This one is not a chocolate business related article.
I was recently asked by the Kindergarten teacher at our school to talk about chocolate. And my answer was, "Of course, but why just talk? Let's make some chocolate!"
This weekend I decided to practice with tools from a regular home kitchen:
- Mini food processor with blades (don't use a bur grinder - it will clog up horribly)
- Kitchen scale (preferably one that measures grams - proportions are much easier using grams)
- Small bowls
- Bar mold (optional)
I started out with some roasted cacao beans. I chose some beans from Hawaii that have virtually no bitterness or astringency. Just the roasted beans tasted already really good. I peeled them by hand which is tedious, but cracking them and then using a hairdryer for winnowing is just too messy to do with Kindergarten kids. I used the following recipe to make a 45% milk chocolate:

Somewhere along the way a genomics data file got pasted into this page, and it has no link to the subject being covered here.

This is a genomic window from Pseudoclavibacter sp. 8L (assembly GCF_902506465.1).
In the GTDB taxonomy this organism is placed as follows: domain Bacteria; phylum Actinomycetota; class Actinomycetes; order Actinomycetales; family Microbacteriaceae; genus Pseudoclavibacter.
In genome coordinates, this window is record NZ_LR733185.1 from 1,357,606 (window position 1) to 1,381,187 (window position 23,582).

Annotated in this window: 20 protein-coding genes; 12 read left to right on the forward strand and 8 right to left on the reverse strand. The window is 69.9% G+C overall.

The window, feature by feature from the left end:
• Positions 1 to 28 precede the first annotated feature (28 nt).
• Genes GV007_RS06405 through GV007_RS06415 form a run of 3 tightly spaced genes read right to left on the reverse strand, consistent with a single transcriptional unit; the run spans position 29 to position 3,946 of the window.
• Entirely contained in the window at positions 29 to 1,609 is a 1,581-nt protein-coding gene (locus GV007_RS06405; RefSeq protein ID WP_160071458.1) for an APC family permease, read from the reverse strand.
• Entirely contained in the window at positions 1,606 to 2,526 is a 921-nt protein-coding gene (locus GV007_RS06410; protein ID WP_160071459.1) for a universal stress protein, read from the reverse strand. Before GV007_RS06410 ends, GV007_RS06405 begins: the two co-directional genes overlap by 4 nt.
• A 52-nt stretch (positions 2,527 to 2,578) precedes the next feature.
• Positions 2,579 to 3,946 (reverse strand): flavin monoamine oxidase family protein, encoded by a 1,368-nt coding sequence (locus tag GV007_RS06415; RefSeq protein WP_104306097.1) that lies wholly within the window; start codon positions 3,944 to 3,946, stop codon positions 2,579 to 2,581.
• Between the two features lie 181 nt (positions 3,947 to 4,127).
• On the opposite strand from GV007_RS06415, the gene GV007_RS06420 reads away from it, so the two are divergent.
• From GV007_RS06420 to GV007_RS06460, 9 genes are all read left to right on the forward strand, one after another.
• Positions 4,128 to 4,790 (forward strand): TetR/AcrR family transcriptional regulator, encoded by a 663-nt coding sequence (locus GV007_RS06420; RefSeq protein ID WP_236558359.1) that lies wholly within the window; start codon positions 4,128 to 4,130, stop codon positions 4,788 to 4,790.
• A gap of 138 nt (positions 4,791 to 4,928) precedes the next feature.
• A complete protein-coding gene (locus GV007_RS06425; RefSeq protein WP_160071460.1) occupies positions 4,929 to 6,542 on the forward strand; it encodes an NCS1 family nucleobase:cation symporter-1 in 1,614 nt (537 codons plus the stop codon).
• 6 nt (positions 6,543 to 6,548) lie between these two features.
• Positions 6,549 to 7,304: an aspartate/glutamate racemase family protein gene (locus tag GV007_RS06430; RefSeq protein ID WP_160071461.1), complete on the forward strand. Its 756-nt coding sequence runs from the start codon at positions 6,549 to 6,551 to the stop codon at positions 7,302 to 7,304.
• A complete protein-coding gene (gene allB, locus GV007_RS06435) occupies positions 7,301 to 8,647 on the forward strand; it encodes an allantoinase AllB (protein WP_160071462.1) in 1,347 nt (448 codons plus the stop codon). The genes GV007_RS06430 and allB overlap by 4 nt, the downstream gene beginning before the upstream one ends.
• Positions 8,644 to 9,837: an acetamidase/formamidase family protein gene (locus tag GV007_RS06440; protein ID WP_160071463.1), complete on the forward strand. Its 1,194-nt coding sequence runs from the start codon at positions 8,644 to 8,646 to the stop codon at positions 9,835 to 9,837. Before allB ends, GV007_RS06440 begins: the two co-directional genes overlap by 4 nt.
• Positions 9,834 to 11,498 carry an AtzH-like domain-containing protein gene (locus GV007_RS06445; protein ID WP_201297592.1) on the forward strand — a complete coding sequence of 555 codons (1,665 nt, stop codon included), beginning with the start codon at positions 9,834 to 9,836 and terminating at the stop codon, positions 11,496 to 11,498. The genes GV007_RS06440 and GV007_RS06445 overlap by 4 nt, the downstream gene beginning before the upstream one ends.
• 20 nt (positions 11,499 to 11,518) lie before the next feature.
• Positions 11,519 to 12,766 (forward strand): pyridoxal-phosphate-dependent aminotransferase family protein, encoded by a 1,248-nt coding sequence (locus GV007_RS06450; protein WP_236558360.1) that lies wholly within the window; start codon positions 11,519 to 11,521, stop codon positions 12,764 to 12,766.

- 100g roasted and peeled cacao beans or nibs
- 50g cacao butter
- 133g cane sugar
- 50g whole milk powder
I put all the ingredients into the small food processor and started blending. Initially it was just mixing and pulverizing the ingredients, but after a while the cacao butter started to melt and the mass became muddy. Eventually it became a liquid. Tasting the mass at this point revealed a nice milk chocolate flavor. The mass was still somewhat gritty, but for showing how to make chocolate it was fine. I mixed half of the mass with cereal to make a simple confection and the rest I poured into a bar mold.
While this can by no means compare with a high quality chocolate, it is fun to do with kids and teaches them were chocolate comes from!
The ingredients can be found in some health food stores or on the internet, e.g. at www.chocolatealchemy.com.